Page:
Alisa J. WInkler
SMU scientists and their research have a global reach that is frequently noted, beyond peer publications and media mentions.
It was a good year for SMU faculty and student research efforts. Here’s a small sampling of public and published acknowledgements during 2015, ranging from research modeling that made the cover of a scientific journal to research findings presented as evidence at government hearings. Continue reading
2010 a year of advances for SMU scientific researchers at the vanguard of those helping civilization
See a sampling of the work they tackle, from Parkinson’s and Alzheimer’s diseases, to immigration, diabetes, evolution, childhood obesity and more. Besides working in campus labs and within the Dallas-area community, SMU scientists conduct research throughout the world. Continue reading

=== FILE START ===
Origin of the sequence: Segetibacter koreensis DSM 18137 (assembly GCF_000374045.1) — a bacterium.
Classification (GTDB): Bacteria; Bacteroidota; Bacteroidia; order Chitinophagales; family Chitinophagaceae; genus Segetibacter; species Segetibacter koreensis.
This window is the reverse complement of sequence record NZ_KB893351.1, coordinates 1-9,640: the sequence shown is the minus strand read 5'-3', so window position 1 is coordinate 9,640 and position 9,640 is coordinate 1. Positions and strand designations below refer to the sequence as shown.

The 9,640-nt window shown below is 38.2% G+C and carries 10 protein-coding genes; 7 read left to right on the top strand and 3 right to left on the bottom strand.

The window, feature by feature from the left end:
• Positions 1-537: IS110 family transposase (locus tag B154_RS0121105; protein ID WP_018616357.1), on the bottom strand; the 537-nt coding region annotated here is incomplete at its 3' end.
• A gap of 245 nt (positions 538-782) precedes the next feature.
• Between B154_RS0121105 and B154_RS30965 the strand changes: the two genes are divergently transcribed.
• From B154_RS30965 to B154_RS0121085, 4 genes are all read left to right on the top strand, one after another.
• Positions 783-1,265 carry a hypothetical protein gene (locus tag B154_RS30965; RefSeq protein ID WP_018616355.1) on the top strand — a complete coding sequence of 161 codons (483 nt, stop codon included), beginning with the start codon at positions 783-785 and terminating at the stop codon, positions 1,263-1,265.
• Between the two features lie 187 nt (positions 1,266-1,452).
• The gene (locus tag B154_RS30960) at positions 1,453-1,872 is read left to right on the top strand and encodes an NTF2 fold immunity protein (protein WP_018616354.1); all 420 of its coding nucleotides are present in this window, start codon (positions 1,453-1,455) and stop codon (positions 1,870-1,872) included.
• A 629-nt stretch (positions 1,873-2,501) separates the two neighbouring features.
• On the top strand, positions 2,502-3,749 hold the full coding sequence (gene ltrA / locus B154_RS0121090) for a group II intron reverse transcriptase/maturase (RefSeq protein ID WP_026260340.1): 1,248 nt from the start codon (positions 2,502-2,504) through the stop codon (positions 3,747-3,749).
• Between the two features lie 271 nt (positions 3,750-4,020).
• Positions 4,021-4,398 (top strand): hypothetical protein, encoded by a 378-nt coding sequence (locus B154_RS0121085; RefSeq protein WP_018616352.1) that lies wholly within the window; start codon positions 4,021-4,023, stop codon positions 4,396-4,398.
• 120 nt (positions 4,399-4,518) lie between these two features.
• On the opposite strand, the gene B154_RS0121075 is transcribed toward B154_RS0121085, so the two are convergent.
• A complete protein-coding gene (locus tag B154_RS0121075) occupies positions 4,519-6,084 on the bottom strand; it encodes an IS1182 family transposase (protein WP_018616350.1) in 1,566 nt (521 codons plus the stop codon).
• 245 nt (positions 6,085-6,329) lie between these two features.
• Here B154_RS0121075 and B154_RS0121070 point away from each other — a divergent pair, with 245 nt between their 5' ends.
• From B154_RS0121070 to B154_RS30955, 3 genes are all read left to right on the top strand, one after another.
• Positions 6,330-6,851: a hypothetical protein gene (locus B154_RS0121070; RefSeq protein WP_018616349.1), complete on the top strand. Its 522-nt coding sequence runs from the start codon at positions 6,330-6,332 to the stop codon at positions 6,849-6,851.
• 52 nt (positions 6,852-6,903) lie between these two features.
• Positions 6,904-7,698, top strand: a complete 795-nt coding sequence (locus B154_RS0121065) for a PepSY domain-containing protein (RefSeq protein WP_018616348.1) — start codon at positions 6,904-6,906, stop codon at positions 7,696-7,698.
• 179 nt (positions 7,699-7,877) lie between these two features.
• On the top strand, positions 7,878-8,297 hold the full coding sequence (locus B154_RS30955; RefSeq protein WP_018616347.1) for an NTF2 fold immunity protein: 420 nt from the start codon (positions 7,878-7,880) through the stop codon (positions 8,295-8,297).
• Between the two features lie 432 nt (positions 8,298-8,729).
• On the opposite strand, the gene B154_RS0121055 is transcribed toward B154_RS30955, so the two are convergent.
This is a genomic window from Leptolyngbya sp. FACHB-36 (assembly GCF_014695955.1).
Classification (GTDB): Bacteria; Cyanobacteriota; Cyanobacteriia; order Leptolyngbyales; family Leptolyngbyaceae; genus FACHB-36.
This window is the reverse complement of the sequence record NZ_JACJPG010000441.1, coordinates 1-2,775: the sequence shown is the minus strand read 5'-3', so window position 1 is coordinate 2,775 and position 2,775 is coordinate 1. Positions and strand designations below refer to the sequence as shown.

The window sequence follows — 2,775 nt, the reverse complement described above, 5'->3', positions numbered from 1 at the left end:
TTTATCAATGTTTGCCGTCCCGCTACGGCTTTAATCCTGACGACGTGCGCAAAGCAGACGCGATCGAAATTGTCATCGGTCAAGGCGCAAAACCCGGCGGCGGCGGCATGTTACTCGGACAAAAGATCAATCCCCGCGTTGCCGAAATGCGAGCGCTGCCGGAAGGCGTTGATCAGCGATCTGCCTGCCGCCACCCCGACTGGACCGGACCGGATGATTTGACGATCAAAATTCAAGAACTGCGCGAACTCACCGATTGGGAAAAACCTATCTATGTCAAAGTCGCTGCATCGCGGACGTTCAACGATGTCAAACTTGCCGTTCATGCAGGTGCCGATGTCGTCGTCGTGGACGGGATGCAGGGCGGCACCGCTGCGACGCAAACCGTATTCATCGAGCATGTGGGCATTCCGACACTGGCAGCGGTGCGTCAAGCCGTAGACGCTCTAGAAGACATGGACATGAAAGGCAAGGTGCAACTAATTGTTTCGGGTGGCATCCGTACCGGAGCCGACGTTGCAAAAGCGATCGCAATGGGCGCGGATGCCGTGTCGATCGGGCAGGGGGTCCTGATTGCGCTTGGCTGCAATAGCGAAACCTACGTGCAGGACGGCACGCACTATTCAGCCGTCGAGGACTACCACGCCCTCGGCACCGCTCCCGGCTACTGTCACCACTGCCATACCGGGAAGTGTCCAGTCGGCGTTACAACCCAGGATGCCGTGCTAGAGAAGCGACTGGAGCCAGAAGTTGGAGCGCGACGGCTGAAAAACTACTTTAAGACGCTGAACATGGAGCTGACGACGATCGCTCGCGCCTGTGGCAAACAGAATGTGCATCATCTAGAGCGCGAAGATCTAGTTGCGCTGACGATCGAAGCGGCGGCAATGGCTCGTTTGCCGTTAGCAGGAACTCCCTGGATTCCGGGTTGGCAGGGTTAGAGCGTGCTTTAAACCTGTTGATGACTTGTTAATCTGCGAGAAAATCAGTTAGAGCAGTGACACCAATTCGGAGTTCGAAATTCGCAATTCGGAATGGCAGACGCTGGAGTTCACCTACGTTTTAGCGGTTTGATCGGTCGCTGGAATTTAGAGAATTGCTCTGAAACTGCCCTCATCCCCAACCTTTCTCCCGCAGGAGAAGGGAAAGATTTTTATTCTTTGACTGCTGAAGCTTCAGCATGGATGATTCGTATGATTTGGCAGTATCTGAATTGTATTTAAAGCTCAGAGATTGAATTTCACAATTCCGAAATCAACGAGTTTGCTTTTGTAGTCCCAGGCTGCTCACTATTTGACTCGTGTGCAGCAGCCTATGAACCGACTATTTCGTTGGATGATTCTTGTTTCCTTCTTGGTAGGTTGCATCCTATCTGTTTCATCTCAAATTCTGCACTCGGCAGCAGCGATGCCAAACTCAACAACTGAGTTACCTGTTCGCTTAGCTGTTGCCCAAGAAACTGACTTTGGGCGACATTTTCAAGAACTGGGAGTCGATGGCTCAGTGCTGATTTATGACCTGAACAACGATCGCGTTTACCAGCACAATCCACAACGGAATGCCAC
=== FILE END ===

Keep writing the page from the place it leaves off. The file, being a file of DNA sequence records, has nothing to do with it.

For that reason, says SMU paleontologist Alisa WInkler, rodents play an important role in corroborating the evidence from geology and plant and animal fossils about the ancient environments of our human ancestors and other prehistoric mammals.